Introduction:
What is Calculus About?

The
seeds for the main
ideas
of calculus go back to ancient times but calculus itself, as we think
of
it today, was invented (or discovered?--which?) during the 17th century
as part of an explosion of interest and discovery in the physical
sciences.
Its invention is usually attributed to the English mathematician Sir
Isaac Newton and the German mathematician Gottfried
Leibniz, working independently. As its power developed, calculus
gave
scientists a tool to generate remarkable new understandings of the
world.
Its creation is considered one of the great intellectual
accomplishments
of the human mind. This sweeping assertion is justified not only
by the beauty of the subject, but also by the fact that it still
retains
its fundamental importance, even several centuries after its
birth.
In fact, its role has become more important than ever as the use of
mathematical
models has reached beyond areas such as physics and engineering and
into
such different fields as biology, economics and business.
Of course there are also other important mathematical tools. Algebra, discrete mathematics, probability and statistics, topology, and computer science all have roles to play as research areas and as tools in applications. These diverse parts of mathematics complement each other. The increasing power and availability of technology enhances their usefulness and doesn't replace the need for any of them. Graphing
calculators are now good enough to be really helpful with numeric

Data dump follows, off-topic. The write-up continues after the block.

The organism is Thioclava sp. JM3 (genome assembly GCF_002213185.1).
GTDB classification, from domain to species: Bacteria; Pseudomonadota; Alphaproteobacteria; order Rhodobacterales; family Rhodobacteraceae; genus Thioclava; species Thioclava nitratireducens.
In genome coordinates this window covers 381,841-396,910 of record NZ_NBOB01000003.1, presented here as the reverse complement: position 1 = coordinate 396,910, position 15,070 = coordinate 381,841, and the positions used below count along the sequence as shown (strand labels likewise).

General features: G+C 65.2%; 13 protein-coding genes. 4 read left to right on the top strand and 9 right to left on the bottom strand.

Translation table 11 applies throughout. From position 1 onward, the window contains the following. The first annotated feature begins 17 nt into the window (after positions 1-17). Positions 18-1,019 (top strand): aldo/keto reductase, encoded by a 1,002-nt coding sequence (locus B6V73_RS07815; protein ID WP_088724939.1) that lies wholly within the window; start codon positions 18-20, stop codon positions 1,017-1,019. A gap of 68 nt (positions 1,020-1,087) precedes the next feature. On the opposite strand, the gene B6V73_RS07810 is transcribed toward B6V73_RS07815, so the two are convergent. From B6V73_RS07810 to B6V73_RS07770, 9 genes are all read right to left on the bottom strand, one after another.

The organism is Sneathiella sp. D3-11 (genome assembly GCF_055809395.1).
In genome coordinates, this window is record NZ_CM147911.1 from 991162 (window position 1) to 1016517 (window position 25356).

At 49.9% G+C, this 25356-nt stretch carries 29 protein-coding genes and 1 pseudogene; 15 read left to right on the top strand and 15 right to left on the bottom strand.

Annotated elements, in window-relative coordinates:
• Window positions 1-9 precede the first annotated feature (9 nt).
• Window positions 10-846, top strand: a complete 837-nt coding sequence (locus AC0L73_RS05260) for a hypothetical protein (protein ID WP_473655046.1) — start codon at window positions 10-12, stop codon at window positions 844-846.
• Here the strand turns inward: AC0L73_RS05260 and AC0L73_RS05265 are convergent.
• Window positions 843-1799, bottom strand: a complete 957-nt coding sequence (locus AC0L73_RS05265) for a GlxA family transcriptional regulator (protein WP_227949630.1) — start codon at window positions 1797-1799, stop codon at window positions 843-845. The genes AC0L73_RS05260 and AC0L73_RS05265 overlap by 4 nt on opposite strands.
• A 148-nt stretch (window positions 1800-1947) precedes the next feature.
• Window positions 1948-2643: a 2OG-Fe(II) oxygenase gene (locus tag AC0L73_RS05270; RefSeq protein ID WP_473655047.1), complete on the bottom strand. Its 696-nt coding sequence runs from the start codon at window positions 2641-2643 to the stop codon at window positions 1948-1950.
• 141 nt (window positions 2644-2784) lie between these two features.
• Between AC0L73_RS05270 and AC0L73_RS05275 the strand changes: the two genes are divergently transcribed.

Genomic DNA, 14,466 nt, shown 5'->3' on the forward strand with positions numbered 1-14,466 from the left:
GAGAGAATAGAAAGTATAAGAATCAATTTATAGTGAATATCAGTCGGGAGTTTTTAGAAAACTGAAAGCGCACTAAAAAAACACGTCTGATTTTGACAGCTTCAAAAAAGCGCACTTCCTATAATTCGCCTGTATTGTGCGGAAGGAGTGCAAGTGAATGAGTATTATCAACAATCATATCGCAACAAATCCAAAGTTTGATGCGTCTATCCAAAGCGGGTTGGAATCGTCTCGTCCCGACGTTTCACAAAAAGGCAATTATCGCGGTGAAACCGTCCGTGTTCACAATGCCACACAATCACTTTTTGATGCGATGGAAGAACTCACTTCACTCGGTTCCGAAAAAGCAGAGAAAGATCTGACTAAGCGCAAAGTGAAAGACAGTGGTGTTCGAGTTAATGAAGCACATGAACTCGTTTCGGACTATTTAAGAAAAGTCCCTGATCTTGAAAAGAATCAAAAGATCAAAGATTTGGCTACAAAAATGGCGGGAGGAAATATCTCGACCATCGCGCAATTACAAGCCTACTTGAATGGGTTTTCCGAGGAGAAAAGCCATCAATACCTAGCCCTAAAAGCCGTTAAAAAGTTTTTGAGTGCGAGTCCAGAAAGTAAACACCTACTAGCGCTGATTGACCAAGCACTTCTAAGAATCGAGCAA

calculations
and graphical interpretations of
what's
happening in calculus. The more powerful calculators (such as the
TI-89, TI-92, HP-48 and HP-49) contain a Computer
Algebra
System (CAS) that can do complex symbolic manipulations.
Computers,
of course, can do even better and with much
prettier
output. Technology makes it possible to explore calculus
numerically
and graphically in ways which were impractical
even
a decade ago, but There are lots of details and techniques for us to learn, but in the big picture there are only two "great ideas" in calculus. Both of them are illustrated on the dashboard of your car. 1) The first idea concerns "how fast is a quantity changing?" For example, if you're driving down the highway andMost of Math 131-132 consists of - developing
the
*background*for these ideas - developing
the
*mathematical concepts of derivative and integral* - seeing
*how the two ideas are connected* - learning
*techniques*for applying the ideas efficiently.
please,
put
them on the spot and ask!! ) For now, try to learn to
appreciate
the subject itself, its beauty, and how the pieces fit together. |